African Economic Conference: Knowledge-Sharing Exercise

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A joint AfDB-UNECA press conference took place on Wednesday, November 11, 2009, in Addis Ababa, Ethiopia, as part of activities of the African economic conference that is being held on the theme: “Fostering Development in an Era of Financial Economic and crises”.

Speaking during the press conference, the AfDB research division manager, Abdul Kamara, said Africa was expected to be insulated from the global financial crisis given that its economy had not been fully integrated into the global economy. But the reality is different today.

He said the impact of the global financial crisis on Africa manifested itself by way of declining demand for Africa’s commodities, falling tourism, and reversals in capital flows and remittances. The conference, he said, was an exercise for different parties to come together and share experiences and knowledge on how to deal with Africa’s economic development issues.

This year’s conference will be characterized by presentations by experts in key fields, he said, adding that 27 technical presentations on the capital flow crisis, poverty & inequality, foreign direct investment, fiscal and monetary policies, and the competitiveness of African countries in areas in which those countries have competitive advantages will also be made. High-level policy-makers, development practitioners and researchers will participate in breakout sessions to discuss and exchange perspectives on issues relevant to the continent’s development efforts.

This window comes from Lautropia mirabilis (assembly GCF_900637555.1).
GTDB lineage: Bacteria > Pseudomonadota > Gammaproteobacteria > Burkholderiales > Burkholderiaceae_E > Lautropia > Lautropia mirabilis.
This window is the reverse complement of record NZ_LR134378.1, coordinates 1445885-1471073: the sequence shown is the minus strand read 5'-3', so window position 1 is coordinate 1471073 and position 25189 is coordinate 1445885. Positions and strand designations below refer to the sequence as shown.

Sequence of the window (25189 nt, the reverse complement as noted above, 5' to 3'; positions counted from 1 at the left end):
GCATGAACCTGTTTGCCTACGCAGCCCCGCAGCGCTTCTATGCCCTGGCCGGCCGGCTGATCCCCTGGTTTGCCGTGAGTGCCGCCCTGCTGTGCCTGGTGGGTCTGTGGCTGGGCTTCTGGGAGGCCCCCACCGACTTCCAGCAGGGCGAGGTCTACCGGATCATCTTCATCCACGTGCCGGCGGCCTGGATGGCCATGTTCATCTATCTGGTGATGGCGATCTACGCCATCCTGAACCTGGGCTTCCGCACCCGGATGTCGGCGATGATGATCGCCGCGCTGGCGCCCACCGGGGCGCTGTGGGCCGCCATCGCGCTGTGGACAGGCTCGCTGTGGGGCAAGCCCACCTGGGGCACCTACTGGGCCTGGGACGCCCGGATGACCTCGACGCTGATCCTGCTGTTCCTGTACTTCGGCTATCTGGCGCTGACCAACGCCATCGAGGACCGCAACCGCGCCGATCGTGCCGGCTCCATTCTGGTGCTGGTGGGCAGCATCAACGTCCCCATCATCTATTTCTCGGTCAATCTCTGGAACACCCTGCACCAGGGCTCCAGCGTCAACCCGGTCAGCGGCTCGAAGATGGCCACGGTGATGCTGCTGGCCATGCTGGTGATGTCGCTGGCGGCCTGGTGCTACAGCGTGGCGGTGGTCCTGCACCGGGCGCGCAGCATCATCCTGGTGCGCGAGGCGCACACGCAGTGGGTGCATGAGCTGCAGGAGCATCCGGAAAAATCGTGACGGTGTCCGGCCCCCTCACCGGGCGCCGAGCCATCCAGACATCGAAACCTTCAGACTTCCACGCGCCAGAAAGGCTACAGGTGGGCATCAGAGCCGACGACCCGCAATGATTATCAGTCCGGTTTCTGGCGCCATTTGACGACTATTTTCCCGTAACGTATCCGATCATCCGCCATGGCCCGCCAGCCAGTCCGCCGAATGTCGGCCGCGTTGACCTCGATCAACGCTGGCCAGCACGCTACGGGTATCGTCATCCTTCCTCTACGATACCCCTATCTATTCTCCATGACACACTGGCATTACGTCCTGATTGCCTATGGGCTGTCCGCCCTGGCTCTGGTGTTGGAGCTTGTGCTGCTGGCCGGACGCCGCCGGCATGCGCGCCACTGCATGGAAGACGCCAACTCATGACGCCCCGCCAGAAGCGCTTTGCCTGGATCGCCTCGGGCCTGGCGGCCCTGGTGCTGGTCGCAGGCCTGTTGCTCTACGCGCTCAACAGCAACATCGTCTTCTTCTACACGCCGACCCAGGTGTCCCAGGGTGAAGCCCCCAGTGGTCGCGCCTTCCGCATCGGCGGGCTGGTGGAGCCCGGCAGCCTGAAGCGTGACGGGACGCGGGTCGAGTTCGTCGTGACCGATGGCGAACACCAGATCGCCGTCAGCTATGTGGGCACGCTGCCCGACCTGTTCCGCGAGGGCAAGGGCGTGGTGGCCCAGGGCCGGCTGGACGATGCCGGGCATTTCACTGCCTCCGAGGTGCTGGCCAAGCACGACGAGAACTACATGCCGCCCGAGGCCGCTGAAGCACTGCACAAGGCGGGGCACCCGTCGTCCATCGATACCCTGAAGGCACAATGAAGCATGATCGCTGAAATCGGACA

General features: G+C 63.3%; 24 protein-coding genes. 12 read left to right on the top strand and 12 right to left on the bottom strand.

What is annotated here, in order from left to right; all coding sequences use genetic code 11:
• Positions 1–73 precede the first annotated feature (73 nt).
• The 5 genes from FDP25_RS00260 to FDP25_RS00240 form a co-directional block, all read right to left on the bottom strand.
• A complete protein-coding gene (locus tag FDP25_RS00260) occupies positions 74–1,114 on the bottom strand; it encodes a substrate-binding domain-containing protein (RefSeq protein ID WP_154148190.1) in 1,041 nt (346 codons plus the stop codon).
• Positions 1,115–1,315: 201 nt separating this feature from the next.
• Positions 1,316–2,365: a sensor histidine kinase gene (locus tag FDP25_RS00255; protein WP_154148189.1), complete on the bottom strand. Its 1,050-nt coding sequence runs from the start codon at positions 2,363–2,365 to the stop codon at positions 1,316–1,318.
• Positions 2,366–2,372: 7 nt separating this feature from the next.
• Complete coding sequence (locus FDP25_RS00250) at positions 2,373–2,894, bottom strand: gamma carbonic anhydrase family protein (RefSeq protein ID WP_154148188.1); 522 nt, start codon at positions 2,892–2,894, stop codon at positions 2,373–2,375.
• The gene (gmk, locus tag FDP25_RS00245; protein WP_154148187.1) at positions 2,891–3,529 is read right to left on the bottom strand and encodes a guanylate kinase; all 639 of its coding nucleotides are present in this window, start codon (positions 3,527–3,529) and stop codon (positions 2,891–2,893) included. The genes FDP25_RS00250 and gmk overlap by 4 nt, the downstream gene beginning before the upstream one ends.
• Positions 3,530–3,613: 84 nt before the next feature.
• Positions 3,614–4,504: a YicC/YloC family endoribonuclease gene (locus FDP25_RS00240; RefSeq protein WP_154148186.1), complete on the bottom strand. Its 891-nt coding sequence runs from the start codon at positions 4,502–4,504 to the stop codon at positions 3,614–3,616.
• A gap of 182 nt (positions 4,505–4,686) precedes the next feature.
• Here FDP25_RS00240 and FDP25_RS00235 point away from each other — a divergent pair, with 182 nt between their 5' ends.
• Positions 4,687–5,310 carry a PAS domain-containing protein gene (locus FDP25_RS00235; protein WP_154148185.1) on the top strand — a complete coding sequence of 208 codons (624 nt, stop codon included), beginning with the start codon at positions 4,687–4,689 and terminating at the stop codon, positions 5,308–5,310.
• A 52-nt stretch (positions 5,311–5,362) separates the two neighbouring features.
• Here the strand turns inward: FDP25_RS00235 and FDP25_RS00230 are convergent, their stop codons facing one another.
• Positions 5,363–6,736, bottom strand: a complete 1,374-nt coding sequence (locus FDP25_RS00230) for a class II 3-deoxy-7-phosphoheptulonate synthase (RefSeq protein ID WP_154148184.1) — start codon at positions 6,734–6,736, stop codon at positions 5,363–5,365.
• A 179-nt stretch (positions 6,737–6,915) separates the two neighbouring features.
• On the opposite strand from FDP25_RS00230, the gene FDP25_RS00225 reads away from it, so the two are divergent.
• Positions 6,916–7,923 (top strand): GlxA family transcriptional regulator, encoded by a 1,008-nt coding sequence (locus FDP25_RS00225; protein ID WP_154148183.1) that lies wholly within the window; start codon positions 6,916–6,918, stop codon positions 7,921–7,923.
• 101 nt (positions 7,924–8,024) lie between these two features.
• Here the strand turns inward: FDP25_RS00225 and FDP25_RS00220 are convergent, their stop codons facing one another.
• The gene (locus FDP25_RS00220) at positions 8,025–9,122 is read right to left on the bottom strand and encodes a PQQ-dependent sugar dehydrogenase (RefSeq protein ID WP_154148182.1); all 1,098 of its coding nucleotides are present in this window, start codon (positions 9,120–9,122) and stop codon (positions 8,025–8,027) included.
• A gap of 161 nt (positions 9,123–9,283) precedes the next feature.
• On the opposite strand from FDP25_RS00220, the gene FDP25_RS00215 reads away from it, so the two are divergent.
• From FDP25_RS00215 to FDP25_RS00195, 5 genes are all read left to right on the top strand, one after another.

Mr. Kamara and Mr. Ben Idrissa Ouedrago of the UNECA underscored the importance of the private sector in the continent’s economic development, adding that the private sector’s role had been recognized to such an extent that both the AfDB and ECA had units dedicated to the sector.

“Over the years we have recognized the role of the private sector,” Mr. Kamara said, “but to channel aid through the private sector, we have to be sure that the causes of the private sector are in line with our mandate - reducing poverty and creating jobs and economic opportunities.”

He said that Africa was, more than ever, aware of the need for economic diversity in order to be less vulnerable to crises. Since the financial crisis hit, the forecast for African development had been revised downward a number of times, he said, adding that “The crisis hit at a time when Africa was growing at 6%.” He pointed out that “When it happened, we hoped for a 3% growth, then that was down to 2%. For sub-Saharan Africa, the forecast is about 1.2%.”

Mr. Ouedrago, for his part, said, “The public sector should create an enabling environment so that the private sector could meaningfully contribute to development.”

Africa’s economic recovery, according to Mr. Kamara, will be dependent on two factors: how developed economies will recover and how that will translate into demand for African goods.

Written by Ayenew Haileselassie

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